On Friday we flew back into Kovol ready to stay for Christmas, get all packed up, say goodbye and fly out on Dec 31. In the end, we flew out on Monday because we panicked. We only spent 2 days in the bush!
We were starting to settle in when Gerdine started to feel cramping every 7 minutes. It wasn’t intense, but the regularity of it was concerning. Gerdine got her phone out and started timing it: cramps every 5 minutes. Concerning, even more concerning was when they didn’t go away. They continued for the next day and a half, always at a level where she could ignore them if she was doing something, but consistent bursts of cramps 5 minutes apart. She pulled her phone out at 3 am in the night to time them again and it was every 5 minutes.
We called our mission doctor on Sunday morning feeling pretty concerned, and he was also concerned, suggesting that if it didn’t settle down soon we needed to get out for an ultrasound to see what was going on. Gerdine went onto strict bed rest.
The fear grew, the cramps stayed and we had no idea if this was normal, or the beginning of preterm labour. We cried, we wrestled with fear and on Sunday night Gerdine was coming to terms with the fact that we might have lost one or both of our twins.
We had a little time to say goodbye to the Kovol people before we left them for several months. “It’s OK” they said, “It’s life; it’s really important. You need to get out and find out if something is wrong.”
We couldn’t stay with the unknown, so far from medical help. The helicopter schedule worked best to get us out on Monday and so we arranged that.
I spent Sunday packing up our house for our return to the UK while Gerdine rested, cramming 2 week’s worth of transition and goodbye into a frantic day of bustling.
The weather turned against us on Monday, but after some trying the helicopter managed to get in through the clouds and get us out to Goroka where we landed directly on the soccer field of our support centre and went immediately to the clinic.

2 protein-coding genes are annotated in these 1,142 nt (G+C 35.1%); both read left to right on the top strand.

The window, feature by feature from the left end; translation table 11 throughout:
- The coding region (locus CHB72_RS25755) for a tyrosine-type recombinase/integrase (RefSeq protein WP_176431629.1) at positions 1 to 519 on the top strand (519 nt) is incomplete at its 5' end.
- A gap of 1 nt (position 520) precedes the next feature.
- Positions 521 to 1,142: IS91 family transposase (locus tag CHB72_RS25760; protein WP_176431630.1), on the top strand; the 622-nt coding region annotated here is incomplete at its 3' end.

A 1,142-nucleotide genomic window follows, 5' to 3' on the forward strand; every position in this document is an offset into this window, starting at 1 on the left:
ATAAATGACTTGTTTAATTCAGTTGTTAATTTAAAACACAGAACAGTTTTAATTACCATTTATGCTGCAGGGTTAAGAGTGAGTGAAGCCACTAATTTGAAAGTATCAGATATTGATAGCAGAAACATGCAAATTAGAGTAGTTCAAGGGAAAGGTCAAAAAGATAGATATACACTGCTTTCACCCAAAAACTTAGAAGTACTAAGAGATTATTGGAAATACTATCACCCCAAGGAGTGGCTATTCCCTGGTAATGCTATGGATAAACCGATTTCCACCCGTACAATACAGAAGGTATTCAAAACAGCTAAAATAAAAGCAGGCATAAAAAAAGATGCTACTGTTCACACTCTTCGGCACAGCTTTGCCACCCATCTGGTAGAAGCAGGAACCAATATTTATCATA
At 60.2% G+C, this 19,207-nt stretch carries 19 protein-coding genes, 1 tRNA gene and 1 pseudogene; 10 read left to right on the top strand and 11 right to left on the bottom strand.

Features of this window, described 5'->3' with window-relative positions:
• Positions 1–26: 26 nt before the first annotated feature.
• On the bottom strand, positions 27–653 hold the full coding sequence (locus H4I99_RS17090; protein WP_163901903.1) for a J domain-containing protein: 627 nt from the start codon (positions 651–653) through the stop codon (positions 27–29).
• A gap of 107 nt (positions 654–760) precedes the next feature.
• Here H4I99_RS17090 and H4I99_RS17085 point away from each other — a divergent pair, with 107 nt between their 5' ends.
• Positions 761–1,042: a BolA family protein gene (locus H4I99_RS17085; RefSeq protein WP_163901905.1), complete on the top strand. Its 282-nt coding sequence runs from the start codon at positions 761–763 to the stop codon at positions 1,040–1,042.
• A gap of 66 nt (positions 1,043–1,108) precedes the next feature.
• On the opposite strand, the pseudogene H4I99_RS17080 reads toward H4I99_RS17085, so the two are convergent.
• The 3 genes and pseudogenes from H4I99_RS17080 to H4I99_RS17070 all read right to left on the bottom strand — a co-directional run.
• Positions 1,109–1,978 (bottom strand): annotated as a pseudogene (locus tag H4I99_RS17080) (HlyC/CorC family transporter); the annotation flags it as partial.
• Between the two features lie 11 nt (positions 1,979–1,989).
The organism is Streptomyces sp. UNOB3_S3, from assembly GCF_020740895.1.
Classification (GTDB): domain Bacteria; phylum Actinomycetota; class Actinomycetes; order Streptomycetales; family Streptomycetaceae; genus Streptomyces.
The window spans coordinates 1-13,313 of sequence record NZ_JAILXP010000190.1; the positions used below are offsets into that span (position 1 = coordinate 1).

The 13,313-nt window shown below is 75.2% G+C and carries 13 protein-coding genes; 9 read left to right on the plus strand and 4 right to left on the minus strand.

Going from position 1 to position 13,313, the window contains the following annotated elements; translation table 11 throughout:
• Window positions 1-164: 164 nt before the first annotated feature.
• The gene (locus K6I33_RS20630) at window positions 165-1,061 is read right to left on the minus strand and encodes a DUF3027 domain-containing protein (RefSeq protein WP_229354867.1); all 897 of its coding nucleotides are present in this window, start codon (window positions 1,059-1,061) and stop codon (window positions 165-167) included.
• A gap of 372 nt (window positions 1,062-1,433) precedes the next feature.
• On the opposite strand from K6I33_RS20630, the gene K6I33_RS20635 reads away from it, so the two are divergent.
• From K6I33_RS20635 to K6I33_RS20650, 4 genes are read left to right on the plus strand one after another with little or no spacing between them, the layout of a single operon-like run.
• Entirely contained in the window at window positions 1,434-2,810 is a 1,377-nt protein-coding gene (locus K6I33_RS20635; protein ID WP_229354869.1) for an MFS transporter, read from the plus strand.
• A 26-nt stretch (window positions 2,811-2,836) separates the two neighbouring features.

What a relief it was to hear that there were still two heartbeats, that both babies were doing OK, still growing, and that there were no signs of anything going wrong. We cried; we’re so grateful and relieved.
We live with the knowledge that living in such a remote location we don’t have quick access to health care in an emergency. It’s a weight we always carry while in Kovol but which we don’t feel most of the time. Occasionally we’ll think of it after a near-miss with a knife, when we look at the thick bank of clouds around us and realise there’s no way a helicopter can get in if we needed one and we need to trust the Lord through those fears.
What an immense challenge it was to work through the fear of thinking we might be losing our twins. We only found out a week and a half ago we were having two.
The plan now is to stay out in Goroka until it’s time to return to the UK in 3 weeks; we’re all done in Kovol for the moment. Gerdine is going to be taking it easy in the hopes that the pains and cramps will settle down. I’ll be looking to help out at our support centre in between spending lots of time with Oscar. We feel sad to pull him out of Kovol so quickly, becsuse he was really happy to be back and it’s clear he feels like it’s home. He finds lots of things to enjoy out here, but we can tell he’s unsettled. That also leaves Philip and Natalie on their own in the bush for the next few months, they’re going to need lots of prayers!